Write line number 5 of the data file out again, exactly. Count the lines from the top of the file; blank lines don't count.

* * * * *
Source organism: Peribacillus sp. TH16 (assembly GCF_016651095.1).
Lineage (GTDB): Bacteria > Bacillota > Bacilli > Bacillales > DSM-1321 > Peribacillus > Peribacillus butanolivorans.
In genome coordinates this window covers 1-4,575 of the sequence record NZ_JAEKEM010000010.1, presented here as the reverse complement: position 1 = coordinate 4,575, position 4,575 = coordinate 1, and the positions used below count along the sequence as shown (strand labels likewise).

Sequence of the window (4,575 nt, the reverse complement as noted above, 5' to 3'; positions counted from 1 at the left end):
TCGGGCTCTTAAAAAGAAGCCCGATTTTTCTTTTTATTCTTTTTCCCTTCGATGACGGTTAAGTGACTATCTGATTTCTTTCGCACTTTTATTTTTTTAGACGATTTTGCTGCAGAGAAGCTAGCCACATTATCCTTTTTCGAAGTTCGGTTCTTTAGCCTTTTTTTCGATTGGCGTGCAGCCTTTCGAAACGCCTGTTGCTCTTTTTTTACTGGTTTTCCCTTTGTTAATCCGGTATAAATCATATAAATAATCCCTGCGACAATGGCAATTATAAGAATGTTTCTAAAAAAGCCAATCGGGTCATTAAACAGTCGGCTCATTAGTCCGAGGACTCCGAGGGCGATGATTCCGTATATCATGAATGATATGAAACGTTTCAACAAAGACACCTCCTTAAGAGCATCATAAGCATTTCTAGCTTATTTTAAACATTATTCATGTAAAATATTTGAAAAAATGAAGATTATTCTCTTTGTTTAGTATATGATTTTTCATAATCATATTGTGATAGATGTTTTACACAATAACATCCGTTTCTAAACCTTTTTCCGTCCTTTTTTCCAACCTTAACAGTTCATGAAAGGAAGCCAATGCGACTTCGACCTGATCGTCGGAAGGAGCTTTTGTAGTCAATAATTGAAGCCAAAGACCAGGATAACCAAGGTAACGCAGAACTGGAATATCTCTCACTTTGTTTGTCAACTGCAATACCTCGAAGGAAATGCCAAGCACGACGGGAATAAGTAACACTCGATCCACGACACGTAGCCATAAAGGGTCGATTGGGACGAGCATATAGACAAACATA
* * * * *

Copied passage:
TCGGGCTCTTAAAAAGAAGCCCGATTTTTCTTTTTATTCTTTTTCCCTTCGATGACGGTTAAGTGACTATCTGATTTCTTTCGCACTTTTATTTTTTTAGACGATTTTGCTGCAGAGAAGCTAGCCACATTATCCTTTTTCGAAGTTCGGTTCTTTAGCCTTTTTTTCGATTGGCGTGCAGCCTTTCGAAACGCCTGTTGCTCTTTTTTTACTGGTTTTCCCTTTGTTAATCCGGTATAAATCATATAAATAATCCCTGCGACAATGGCAATTATAAGAATGTTTCTAAAAAAGCCAATCGGGTCATTAAACAGTCGGCTCATTAGTCCGAGGACTCCGAGGGCGATGATTCCGTATATCATGAATGATATGAAACGTTTCAACAAAGACACCTCCTTAAGAGCATCATAAGCATTTCTAGCTTATTTTAAACATTATTCATGTAAAATATTTGAAAAAATGAAGATTATTCTCTTTGTTTAGTATATGATTTTTCATAATCATATTGTGATAGATGTTTTACACAATAACATCCGTTTCTAAACCTTTTTCCGTCCTTTTTTCCAACCTTAACAGTTCATGAAAGGAAGCCAATGCGACTTCGACCTGATCGTCGGAAGGAGCTTTTGTAGTCAATAATTGAAGCCAAAGACCAGGATAACCAAGGTAACGCAGAACTGGAATATCTCTCACTTTGTTTGTCAACTGCAATACCTCGAAGGAAATGCCAAGCACGACGGGAATAAGTAACACTCGATCCACGACACGTAGCCATAAAGGGTCGATTGGGACGAGCATATAGACAAACATA